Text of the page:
Mr Ralph M. Heintz served in the US Army Signal Corps in WW1 then attended Stanford University where he graduated with a degree in chemical engineering in 1920.[4]

In May of 1922, at the age of 30, Heintz was chief engineer of KFDB, a radio station operated by a Bank in San Francisco. Heintz and his staff built a transmitter using a 50 Watt exciter followed by a 1500 Watt linear amplifier, the first known application of a linear amplifier in the final stage by any broadcast station at that time. The station was plagued with problems and shut down after having been in existence just over a year. As John Schneider says on his webpage theradiohistorian.org: "These (stations) weren't like the stations we know today; rather, they stood with a foot in the world of broadcasting and a foot in amateur radio"[5] thanks to John for documenting history of many small broadcasting stations in the budding years of broadcast. He based some information on Ralph Heintz's writings from his archives.

Amateur radio connections

Like many of the engineers, craftspersons and technicians of his era, Ralph Heintz was an avid radio amateur and he obtained the experimental license 6XB from the FCC.

W6RH QSL card from 1960.

What tales his QSL card could tell! "W6GK was orginally held by Ralph and in 1928 he lived at 119 Twenty-sixth Ave, San Francisco. In 1931 that call had been re-issued elsewhere. W6XBB was an experimental issued in San Francisco. W6RH was later issued to Ralph sometime after 1931."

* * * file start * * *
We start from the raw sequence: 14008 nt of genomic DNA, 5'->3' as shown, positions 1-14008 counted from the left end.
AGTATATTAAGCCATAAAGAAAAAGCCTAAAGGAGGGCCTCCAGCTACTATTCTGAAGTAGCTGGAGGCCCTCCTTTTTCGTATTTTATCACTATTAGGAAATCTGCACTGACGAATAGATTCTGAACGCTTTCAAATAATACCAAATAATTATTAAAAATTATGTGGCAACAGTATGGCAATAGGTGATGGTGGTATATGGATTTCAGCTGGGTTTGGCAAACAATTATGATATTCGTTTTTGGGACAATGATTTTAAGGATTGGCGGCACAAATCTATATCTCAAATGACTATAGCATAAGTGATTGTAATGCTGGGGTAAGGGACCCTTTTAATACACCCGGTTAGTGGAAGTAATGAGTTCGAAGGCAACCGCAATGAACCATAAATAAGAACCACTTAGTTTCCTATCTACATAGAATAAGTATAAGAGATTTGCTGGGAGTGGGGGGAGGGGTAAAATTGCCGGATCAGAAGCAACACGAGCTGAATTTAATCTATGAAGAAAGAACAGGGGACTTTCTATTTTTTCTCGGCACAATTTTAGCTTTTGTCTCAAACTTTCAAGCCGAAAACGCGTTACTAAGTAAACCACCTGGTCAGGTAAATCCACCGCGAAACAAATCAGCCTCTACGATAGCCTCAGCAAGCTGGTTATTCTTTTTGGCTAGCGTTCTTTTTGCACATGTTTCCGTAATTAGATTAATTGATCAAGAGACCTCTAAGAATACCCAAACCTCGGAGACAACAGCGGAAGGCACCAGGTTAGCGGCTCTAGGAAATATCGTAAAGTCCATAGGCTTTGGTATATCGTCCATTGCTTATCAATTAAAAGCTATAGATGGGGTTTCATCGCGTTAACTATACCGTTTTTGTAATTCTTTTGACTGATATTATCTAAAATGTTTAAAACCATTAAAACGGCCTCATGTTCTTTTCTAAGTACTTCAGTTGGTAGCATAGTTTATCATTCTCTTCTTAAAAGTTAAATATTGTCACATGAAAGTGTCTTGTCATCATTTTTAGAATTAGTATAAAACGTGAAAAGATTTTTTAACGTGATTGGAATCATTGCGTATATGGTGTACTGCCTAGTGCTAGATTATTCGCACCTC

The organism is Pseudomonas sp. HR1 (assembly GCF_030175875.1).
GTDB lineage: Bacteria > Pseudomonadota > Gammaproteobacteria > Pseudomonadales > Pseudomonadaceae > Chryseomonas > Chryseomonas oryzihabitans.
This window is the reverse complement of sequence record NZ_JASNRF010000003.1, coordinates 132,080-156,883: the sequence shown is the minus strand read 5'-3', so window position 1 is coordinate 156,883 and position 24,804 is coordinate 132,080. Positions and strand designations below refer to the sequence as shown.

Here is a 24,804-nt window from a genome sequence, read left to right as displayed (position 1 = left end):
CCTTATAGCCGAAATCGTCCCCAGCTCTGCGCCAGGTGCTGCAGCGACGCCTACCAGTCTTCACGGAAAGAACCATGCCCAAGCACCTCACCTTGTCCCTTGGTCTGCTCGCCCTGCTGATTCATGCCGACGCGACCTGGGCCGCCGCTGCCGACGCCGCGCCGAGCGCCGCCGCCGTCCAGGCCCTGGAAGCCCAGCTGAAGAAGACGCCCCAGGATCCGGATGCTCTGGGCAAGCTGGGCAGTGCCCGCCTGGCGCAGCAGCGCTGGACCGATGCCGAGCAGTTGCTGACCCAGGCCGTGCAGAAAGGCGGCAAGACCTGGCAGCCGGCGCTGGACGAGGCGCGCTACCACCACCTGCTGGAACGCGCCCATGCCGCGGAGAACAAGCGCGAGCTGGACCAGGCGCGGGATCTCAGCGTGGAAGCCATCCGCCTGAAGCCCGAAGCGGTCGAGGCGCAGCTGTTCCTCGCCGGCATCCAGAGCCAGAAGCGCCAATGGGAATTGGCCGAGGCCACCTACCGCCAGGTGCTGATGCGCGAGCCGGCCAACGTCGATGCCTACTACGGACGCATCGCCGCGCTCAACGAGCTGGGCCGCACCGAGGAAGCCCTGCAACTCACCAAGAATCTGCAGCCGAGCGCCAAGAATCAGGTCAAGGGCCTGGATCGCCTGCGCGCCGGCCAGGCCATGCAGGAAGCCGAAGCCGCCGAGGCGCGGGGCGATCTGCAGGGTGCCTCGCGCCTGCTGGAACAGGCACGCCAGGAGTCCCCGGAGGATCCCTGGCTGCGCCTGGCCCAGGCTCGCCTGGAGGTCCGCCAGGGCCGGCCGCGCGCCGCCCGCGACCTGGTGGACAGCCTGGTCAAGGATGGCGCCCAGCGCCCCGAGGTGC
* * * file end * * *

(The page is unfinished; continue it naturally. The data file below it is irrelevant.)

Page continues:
Norm Wilson, N6JV, has an extensive collection of tubes including many rare examples made by Heintz and Kaufman. He covers the rare gridless HK54 Gammatron[6] and has an excellent website with detailed information and photos of gridless Gammatrons.[7]

Of many radio amateurs working for Heintz and Kaufman were the very notable pair, Bill Eitel and Jack McCullough who both left H&K in 1934 to form Eitel McCullough Inc. (ultimately EIMAC) and eventually became very successful when the US Government needed special electron tubes to support efforts during WW2.

Several other radio amateurs employed at Heintz and Kaufman eventually were employed by Eitel McCullough. These included Jim Brown, W6AY, who was head of tube manufacturing at H&K and retired in 1975 and Al Clark, W6MUC, who built receivers at H&K and was involved with making the first Earth-Moon-Earth communication by radio amateurs in 1975 when Eimac was a division of Varian Associates.

And there was Irv Coutts, W6HTR, who retired from Eimac in 1985 after 50 years of working in the tube business.

An account of Ralph's miniature railroad on his property on the San Francisco Peninsula is well documented and includes info on his estate.[8]

Interestingly, the University of California Berkeley was licensed as 6XB in1914, it's not clear how the license was later assigned to Ralph Heinz, but having graduated from Stanford University in 1920 makes it unlikely that he had any connection with Berkeley.

RCA

The late 1920's was a busy time with new technologies popping up around developments in radio communications. Thanks to Lee DeForests' inventing the vacuum tube there were numerous firms (on the East Coast USA) manufacturing diodes, triodes and tetrodes for receiving and transmitting equipment all under the DeForest's patent protection which later became property of RCA.

The Radio Corporation of America rose rapidly after its creation in 1919 to become one of the largest manufacturers of radio receivers and transmitters; the sales of vacuum tubes were a major profit source for RCA so they vigorously enforced and defended their patents.